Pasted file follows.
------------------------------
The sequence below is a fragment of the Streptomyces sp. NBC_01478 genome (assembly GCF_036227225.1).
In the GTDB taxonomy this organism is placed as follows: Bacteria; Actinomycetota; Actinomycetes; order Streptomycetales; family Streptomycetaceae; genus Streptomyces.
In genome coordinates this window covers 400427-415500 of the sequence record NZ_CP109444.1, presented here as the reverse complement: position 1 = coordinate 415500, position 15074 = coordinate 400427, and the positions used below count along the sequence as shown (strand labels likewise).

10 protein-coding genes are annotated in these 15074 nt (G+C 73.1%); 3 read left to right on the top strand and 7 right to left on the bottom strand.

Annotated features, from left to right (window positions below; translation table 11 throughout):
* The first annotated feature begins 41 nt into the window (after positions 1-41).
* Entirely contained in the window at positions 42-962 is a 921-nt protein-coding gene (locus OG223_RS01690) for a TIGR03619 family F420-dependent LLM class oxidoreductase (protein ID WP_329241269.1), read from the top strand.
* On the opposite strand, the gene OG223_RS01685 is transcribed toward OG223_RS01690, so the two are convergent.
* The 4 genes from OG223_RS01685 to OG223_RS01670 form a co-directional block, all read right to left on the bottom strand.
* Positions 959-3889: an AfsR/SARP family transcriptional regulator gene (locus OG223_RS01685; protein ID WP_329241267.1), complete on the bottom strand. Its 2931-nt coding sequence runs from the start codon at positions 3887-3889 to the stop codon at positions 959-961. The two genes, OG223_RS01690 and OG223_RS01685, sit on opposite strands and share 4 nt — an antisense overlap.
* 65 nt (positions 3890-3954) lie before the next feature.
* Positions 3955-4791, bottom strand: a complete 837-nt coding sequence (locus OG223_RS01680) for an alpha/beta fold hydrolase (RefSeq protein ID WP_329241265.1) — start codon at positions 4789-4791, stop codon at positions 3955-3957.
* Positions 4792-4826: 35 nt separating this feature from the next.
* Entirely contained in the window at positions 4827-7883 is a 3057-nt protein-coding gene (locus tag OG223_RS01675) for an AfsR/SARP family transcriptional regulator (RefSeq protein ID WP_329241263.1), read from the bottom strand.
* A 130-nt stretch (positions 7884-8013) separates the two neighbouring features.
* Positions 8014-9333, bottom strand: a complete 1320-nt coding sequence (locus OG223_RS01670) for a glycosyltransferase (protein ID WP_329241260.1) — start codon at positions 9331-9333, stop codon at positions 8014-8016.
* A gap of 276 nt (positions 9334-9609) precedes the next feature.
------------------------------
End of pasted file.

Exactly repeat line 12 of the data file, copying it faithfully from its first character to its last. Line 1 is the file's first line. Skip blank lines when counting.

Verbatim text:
* Positions 3955-4791, bottom strand: a complete 837-nt coding sequence (locus OG223_RS01680) for an alpha/beta fold hydrolase (RefSeq protein ID WP_329241265.1) — start codon at positions 4789-4791, stop codon at positions 3955-3957.